RIP Jim Lehrer. Just Don’t Take Your Style of Journalism With You.
Jim Lehrer got to be the kind of journalist we all should want, and most of us say we want, and many of us really don’t want.
Jim Lehrer died Thursday, age 85, after a career mostly defined by 36 years as host or cohost of the various incarnations of the MacNeil-Lehrer Report, which in 1983 became PBS’s nightly news show.
Lehrer stepped down as host of what had become the PBS NewsHour in 2011, though he continued as a periodic contributor and as recently as last month guested on CNN to talk about the state of the media.
He was optimistic, which is not a unanimous view these days, but is consistent with what he said in a 2011 interview as he was stepping down from the NewsHour.
“It’s one thing to have access to unlimited news,” he said then, “and another to have it made available in a trustworthy, digestible form.
“Most people don’t want to sit in front of a computer screen all day. So there will always be an audience for aggregation like the NewsHour. It just has to be done by someone they trust.”
Lehrer began his career as a print journalist with the Dallas Morning News, crossed the street to the Dallas Times Herald, and then jumped over to public television at Dallas’s KERA. In 1973, he and his old colleague Robert MacNeil anchored nightly PBS coverage of the Watergate hearings, which was so popular that two years later PBS teamed them up for the first version of what would soon become the MacNeil-Lehrer Report.
Choosing PBS isn’t the way to get rich in broadcast journalism, and the prolific Lehrer supplemented his income by writing 20 novels, three memoirs and numerous other side projects.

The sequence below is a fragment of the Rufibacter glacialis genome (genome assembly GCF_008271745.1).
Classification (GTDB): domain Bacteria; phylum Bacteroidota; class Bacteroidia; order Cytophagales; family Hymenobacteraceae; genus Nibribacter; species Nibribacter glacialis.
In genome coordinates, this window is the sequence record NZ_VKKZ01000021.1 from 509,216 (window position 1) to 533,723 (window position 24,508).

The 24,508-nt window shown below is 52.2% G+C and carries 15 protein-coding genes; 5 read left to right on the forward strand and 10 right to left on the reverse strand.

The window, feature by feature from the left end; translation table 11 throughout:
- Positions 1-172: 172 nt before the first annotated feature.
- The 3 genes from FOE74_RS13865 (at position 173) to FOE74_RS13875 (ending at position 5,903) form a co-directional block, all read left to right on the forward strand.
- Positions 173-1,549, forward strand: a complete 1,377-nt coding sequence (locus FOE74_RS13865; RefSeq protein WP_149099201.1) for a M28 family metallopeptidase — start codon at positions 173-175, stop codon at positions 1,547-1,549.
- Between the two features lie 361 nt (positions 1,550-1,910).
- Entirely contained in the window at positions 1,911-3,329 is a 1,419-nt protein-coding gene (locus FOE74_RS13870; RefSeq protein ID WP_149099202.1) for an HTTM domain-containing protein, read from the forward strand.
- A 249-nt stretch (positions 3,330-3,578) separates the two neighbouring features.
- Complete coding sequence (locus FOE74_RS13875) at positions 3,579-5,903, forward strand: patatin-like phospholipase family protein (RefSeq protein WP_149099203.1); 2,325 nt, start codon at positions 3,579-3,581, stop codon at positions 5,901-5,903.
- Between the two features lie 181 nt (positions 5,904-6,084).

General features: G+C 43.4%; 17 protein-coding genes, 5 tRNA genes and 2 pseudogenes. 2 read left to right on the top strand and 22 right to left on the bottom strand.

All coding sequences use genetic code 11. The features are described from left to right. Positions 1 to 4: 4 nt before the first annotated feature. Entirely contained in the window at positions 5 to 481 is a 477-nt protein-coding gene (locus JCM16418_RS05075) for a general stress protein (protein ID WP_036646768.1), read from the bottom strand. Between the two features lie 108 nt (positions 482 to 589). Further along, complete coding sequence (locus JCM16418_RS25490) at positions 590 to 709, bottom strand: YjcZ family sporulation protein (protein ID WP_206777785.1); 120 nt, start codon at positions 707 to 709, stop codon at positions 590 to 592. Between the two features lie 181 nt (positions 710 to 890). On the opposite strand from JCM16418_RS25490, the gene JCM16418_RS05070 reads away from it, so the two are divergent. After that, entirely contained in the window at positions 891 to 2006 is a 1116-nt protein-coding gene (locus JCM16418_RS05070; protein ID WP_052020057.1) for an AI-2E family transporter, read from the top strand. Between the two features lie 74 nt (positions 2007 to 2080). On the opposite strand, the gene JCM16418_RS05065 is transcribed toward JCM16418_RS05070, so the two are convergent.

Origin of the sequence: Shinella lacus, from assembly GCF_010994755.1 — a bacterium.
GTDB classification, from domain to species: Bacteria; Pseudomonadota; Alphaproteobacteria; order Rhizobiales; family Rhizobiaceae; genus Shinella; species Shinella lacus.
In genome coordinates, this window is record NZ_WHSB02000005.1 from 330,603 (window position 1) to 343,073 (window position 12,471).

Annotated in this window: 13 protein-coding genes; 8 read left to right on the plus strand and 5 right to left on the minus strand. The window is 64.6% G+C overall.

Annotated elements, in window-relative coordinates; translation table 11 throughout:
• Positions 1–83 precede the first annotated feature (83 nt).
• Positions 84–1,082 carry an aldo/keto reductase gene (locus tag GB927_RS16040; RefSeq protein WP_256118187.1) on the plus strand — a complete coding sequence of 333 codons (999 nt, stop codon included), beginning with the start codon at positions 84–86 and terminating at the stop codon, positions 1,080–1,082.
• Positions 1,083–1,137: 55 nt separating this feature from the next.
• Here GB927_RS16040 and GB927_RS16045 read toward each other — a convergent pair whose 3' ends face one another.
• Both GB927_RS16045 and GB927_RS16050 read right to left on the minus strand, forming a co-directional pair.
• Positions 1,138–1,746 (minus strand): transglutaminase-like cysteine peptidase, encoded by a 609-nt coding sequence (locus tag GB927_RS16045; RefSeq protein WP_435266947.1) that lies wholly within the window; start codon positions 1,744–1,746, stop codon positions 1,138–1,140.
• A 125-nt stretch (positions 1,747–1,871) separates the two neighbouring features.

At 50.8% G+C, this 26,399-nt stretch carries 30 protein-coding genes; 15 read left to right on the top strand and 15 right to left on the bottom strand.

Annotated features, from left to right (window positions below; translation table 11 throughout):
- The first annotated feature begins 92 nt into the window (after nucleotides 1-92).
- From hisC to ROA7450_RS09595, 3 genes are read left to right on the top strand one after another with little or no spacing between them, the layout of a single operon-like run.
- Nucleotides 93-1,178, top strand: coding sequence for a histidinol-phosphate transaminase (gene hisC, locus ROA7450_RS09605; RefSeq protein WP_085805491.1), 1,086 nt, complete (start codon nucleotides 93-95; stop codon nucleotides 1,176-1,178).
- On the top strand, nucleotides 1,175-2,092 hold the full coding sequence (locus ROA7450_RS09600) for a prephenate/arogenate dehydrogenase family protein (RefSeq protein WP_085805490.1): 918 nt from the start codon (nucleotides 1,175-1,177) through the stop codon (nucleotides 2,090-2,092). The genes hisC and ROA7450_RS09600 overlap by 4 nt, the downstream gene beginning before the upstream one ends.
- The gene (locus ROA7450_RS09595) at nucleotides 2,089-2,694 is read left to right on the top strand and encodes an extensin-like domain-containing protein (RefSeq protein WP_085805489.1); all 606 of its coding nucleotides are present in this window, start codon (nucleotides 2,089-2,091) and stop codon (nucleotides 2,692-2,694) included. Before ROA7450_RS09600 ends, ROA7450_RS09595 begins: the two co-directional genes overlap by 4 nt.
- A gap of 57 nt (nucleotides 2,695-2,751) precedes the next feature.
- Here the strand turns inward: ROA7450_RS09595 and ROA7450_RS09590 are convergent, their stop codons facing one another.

PBS had irresistible upsides, though, Lehrer said in 2011, like being able to practice old-style journalism — the kind of inclusive reporting he had learned back in the newspaper game.
“You want all the information,” he said. “What are all the facts? What does the left think? What does the right think? Robert MacNeil always said to always err on the side of giving people too much information, not too little.”
Working for PBS, Lehrer said, also enabled him to focus on stories that had real importance, not just superficial glamour. He often noted that MacNeil-Lehrer covered O.J. Simpson’s arrest and the verdict at the end of his trial, skipping the daily courtroom drama that dominated other print and television coverage.
While he pointedly did not criticize other media or audiences, he noted the unbalanced news diet wherein channels on the right and left often seem to function primarily as cheerleaders for their side.
Popular and perhaps comforting as they are, their viewers don’t get the full context of important stories, Lehrer warned — “and without an informed public, you don’t have a democracy.”
A corollary problem, he added, is that as mainstream media shrinks and “does a lot of experimenting,” young journalist have fewer and fewer places to learn the craft.
“You need a place to come up,” he said. “It used to be you would start at a small newspaper and work your way up the chain. That’s harder today. It’s hard to find that first job. That’s why some young people start with blogs.”
It’s just difficult to learn actual reporting, he added, “when you’re sitting there with a laptop.”
Actual reporting, he suggested, requires an insatiable appetite for information — all information, not just whatever reinforces a pre-formed viewpoint.
“It’s a little like being a fireman,” he said. “You hear the siren and you wonder where the fire truck is going. If you don’t care, get out of journalism.”
Lehrer himself stayed in the game, full-time, until he was 77.
“It was a very quick 36 years,” he said, reflecting on MacNeil-Lehrer and NewsHour. “You look up, it’s Saturday, it’s Monday, it’s the ’90s, it’s Two Thousand and something.”
He wasn’t filling the time inconsequentially. He moderated 12 presidential debates. He interviewed the likes of President Clinton, Margaret Thatcher and Yasser Arafat.
On the air, he was known for a calm, measured tone that he traced in part to covering the assassination of President John F. Kennedy in Dallas in 1963.
“One lone guy fired three shots and changed history,” Lehrer said. “No day has gone by since when I haven’t thought, ‘That could happen today.’ It’s part of what I am, that sense of just how fragile everything is.”
He finally decided to step back on his own terms, he said, and that was, in a sense, one final perc of having chosen the PBS route.
“I haven’t had to follow anyone else’s career or path,” he said. “I’ve been able to do my work the way I thought it should be done.
“I still hear the fire engine.”